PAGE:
The Defense Department's books are in bad shape. The Pentagon and the military services can't reliably and accurately account for what they spend in the same way other government agencies can, despite a 1994 law that requires everyone in the federal circus to produce consistent, standard findings about their financial affairs. But Pentagon officials assured a Senate panel on Thursday that they'll get there too, at some point.
DoD Comptroller Robert Hale and top leaders from the military services told a Senate Homeland Security subcommittee that the Pentagon will be audit-ready by its congressionally imposed deadline of 2017. That may not mean that when that new fiscal year begins the department can immediately begin an audit, though -- Hale acknowledged that it may take years after confirming its readiness before there's an actual audit for the Defense Department. Massachusetts Sen. Scott Brown mused that it might be more realistic to expect DoD's first audit by 2020 or even 2025.
Of course, few of the senior leaders in the Building will still be around then, and it'll be up to Secretary Panetta's successors to keep up the emphasis on this for it to actually happen. Hale, the service witnesses and Asif Khan, director of financial management and assurance for the Government Accountability Office's, told senators that emphasis from leadership is one of the most important factors in actually getting DoD to get its books in order.
Hale told the subcommittee chairman, Delaware Sen. Tom Carper, that for many years, DoD just did not take the 1994 CFO Act seriously. Today, however, Panetta has said he wants the Pentagon to try to be ready for an audit before its current 2017 deadline, and Hale said he briefed Panetta about that effort on the secretary's first day in office. The service witnesses all were careful to affirm that their chiefs, secretaries and senior leaders also were on board with preparing for audit readiness, and they were telling everyone in their services to get on board, not just bean-counters.
Despite all the positive vibes, DoD and the services still have some major problems in getting their act together, Kahn said. He issued a full report on DoD's audit challenges in addition to his hearing testimony, and it's eye-opening if you want to get into this green-eyeshade stuff. The services can't fully track cash they've spent; they can't figure out which agencies are responsible for which jobs; and in at least one instance, they won't physically be able to accomplish all the piece-work needed to build a coherent picture of what they take in and pay out.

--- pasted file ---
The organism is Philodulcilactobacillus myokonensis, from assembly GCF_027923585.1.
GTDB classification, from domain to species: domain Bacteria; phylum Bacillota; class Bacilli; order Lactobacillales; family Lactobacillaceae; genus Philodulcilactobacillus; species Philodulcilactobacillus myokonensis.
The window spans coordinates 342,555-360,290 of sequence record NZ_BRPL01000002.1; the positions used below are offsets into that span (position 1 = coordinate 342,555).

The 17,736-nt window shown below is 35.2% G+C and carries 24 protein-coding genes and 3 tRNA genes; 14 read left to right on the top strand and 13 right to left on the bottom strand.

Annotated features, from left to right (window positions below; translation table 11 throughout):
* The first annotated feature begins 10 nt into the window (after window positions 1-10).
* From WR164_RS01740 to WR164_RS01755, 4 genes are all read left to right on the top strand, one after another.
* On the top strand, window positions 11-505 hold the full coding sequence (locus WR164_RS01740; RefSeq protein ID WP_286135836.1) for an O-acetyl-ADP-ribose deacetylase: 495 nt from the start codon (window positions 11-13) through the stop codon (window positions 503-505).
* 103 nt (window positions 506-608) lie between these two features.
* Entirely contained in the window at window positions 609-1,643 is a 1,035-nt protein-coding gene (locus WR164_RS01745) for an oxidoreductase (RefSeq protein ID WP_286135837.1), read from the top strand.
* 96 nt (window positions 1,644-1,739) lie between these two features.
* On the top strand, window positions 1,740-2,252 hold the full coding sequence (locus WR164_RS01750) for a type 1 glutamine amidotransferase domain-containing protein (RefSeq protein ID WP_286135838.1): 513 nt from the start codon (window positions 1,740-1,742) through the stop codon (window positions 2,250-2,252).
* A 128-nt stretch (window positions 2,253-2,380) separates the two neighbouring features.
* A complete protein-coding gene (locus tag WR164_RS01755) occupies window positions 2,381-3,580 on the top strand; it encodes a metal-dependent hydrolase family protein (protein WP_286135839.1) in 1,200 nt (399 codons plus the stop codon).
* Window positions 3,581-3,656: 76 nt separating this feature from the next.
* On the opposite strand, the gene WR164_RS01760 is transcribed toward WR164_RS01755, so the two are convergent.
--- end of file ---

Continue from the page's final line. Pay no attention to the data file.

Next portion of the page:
Approximately two-thirds of invoice and receipt data must be manually entered into [the General Fund Enterprise Business System] from the invoicing and receiving system (i.e., Wide Area Work Flow). DFAS personnel stated that manual data entry will eventually become infeasible due to increased quantities of data that will have to be manually entered as GFEBS is deployed to additional locations. Army officials acknowledged that there is a problem with the Wide Area Work Flow and GFEBS interface and that this problem reduced the effectiveness of GFEBS, and that they are working with DOD to resolve the problem.Still, despite all this, Khan said he thought DoD was making progress from where it's been, and Carper said there was a new, positive spirit at Thursday's hearing, compared to ones he's convened before. He also vowed that his desire to push DoD toward its audit goal would not go away.